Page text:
BILLINGS, Mont. — The defense and prosecution agree on this much: Jordan Linn Graham pushed her husband of eight days, and he fell off a cliff to his death in Glacier National Park in Montana.
The question for jurors will be whether Graham’s act was murder or a case of self-defense that ended tragically.
Graham’s trial began Monday with a jury being seated in U.S. District Court in Missoula, Montana.
Cody Johnson, 25, disappeared July 7. Four days later, the FBI says, Graham led friends and relatives to a popular spot in the park, where they found Johnson’s body.
The 21-year-old bride at first maintained she had simply speculated Johnson might have gone there. But an FBI agent said that she changed her story when she was shown a surveillance photo of the couple entering the park together.
What exactly Graham said next to the FBI will be fiercely contested at the trial.
At a pre-trial hearing November 15, Graham testified, “We went on a little stump part and we were in the middle of an argument and he thought I was going to run away. Cody had grabbed me and I thought he was going to push me down. My first instinct was to get him off.”
In a court filing, the defense said Graham pushed Johnson away as she removed his hand from her arm, and her husband tumbled over the cliff.
But the criminal complaint against her says that in an FBI interview, “Graham stated she could have just walked away, but due to her anger, she pushed Johnson with both hands in the back and as a result, he fell face first off the cliff.”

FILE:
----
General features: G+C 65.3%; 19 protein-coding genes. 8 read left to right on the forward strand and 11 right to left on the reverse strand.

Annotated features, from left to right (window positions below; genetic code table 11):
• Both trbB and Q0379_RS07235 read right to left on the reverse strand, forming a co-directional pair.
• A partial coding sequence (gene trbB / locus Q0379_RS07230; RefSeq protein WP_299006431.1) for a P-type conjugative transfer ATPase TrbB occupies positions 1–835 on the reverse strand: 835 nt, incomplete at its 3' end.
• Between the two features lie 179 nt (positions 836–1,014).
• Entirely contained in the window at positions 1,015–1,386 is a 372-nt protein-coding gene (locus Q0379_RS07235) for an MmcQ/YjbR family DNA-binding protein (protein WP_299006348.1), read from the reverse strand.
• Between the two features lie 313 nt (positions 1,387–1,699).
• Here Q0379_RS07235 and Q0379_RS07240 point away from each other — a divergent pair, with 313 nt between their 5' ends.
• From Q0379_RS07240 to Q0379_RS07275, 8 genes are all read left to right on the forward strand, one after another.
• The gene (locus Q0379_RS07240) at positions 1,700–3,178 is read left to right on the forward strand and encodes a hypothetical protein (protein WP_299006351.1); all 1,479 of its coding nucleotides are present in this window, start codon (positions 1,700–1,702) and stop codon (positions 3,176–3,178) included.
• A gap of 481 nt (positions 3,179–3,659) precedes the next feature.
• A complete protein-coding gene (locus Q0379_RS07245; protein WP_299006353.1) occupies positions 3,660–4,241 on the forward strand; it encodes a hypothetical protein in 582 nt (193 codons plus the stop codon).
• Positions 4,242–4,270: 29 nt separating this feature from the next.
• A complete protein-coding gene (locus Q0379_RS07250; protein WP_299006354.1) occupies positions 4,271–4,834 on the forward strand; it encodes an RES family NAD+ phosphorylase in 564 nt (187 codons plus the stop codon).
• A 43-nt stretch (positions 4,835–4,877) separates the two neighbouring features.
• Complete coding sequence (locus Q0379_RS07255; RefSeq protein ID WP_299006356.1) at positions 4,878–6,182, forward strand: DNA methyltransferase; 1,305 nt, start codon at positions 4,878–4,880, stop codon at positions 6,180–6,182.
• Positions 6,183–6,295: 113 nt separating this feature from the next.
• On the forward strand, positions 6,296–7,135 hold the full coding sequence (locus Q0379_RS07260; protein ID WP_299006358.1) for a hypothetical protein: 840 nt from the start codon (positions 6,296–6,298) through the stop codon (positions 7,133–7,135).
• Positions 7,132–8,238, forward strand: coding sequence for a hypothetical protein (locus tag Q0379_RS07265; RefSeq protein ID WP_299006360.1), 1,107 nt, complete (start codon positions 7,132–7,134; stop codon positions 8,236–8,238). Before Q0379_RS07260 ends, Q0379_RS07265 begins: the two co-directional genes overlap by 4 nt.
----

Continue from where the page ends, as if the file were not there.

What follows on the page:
Her attorney, federal public defender Michael Donahoe, said the FBI did not record the first hour and 20 minutes of Graham’s interrogation. He accused an FBI agent of then making “an epic effort” to get Graham to use “key words” in a recorded session that would support a criminal conviction. A defense motion says that in two subsequent recorded FBI interviews, Graham said she acted in self-defense and that her husband’s fall was an accident.
Graham, who had been a part-time nanny, is accused of murder and making false statements.
The case is being prosecuted in federal court before U.S. District Judge Donald W. Molloy because the incident occurred in a national park.
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